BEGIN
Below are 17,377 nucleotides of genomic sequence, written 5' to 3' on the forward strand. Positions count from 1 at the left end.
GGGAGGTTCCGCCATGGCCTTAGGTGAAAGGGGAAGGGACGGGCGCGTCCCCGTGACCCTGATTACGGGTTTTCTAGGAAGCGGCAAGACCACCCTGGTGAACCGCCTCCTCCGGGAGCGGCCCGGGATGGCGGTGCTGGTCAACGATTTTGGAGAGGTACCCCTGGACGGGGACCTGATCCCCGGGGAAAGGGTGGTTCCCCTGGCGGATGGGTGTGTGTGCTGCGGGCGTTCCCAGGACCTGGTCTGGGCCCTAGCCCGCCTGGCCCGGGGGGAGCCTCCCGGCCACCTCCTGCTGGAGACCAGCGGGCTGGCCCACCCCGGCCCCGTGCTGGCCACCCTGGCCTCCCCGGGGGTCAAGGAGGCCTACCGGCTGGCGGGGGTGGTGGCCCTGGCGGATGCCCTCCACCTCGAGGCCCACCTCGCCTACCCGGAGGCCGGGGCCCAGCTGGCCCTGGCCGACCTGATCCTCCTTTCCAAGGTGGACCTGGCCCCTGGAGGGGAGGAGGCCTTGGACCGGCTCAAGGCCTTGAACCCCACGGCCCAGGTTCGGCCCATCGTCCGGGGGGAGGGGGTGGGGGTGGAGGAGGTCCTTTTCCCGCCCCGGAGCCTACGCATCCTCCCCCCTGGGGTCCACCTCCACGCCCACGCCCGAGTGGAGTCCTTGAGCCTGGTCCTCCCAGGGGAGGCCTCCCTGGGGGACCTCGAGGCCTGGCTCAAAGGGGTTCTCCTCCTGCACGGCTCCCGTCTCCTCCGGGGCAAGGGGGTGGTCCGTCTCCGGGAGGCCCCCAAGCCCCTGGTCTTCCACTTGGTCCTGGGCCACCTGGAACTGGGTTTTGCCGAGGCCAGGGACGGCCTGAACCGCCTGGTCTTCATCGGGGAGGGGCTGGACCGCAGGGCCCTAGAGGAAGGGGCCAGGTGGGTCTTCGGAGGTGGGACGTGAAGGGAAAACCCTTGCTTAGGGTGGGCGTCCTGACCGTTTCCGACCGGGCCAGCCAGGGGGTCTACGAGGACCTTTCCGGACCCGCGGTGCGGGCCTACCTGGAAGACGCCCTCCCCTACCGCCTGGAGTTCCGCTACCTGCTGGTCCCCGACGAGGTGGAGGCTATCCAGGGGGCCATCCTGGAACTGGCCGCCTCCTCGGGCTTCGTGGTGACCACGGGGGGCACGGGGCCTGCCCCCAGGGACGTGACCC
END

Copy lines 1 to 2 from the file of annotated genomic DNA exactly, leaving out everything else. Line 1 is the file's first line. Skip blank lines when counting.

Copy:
Below are 17,377 nucleotides of genomic sequence, written 5' to 3' on the forward strand. Positions count from 1 at the left end.
GGGAGGTTCCGCCATGGCCTTAGGTGAAAGGGGAAGGGACGGGCGCGTCCCCGTGACCCTGATTACGGGTTTTCTAGGAAGCGGCAAGACCACCCTGGTGAACCGCCTCCTCCGGGAGCGGCCCGGGATGGCGGTGCTGGTCAACGATTTTGGAGAGGTACCCCTGGACGGGGACCTGATCCCCGGGGAAAGGGTGGTTCCCCTGGCGGATGGGTGTGTGTGCTGCGGGCGTTCCCAGGACCTGGTCTGGGCCCTAGCCCGCCTGGCCCGGGGGGAGCCTCCCGGCCACCTCCTGCTGGAGACCAGCGGGCTGGCCCACCCCGGCCCCGTGCTGGCCACCCTGGCCTCCCCGGGGGTCAAGGAGGCCTACCGGCTGGCGGGGGTGGTGGCCCTGGCGGATGCCCTCCACCTCGAGGCCCACCTCGCCTACCCGGAGGCCGGGGCCCAGCTGGCCCTGGCCGACCTGATCCTCCTTTCCAAGGTGGACCTGGCCCCTGGAGGGGAGGAGGCCTTGGACCGGCTCAAGGCCTTGAACCCCACGGCCCAGGTTCGGCCCATCGTCCGGGGGGAGGGGGTGGGGGTGGAGGAGGTCCTTTTCCCGCCCCGGAGCCTACGCATCCTCCCCCCTGGGGTCCACCTCCACGCCCACGCCCGAGTGGAGTCCTTGAGCCTGGTCCTCCCAGGGGAGGCCTCCCTGGGGGACCTCGAGGCCTGGCTCAAAGGGGTTCTCCTCCTGCACGGCTCCCGTCTCCTCCGGGGCAAGGGGGTGGTCCGTCTCCGGGAGGCCCCCAAGCCCCTGGTCTTCCACTTGGTCCTGGGCCACCTGGAACTGGGTTTTGCCGAGGCCAGGGACGGCCTGAACCGCCTGGTCTTCATCGGGGAGGGGCTGGACCGCAGGGCCCTAGAGGAAGGGGCCAGGTGGGTCTTCGGAGGTGGGACGTGAAGGGAAAACCCTTGCTTAGGGTGGGCGTCCTGACCGTTTCCGACCGGGCCAGCCAGGGGGTCTACGAGGACCTTTCCGGACCCGCGGTGCGGGCCTACCTGGAAGACGCCCTCCCCTACCGCCTGGAGTTCCGCTACCTGCTGGTCCCCGACGAGGTGGAGGCTATCCAGGGGGCCATCCTGGAACTGGCCGCCTCCTCGGGCTTCGTGGTGACCACGGGGGGCACGGGGCCTGCCCCCAGGGACGTGACCC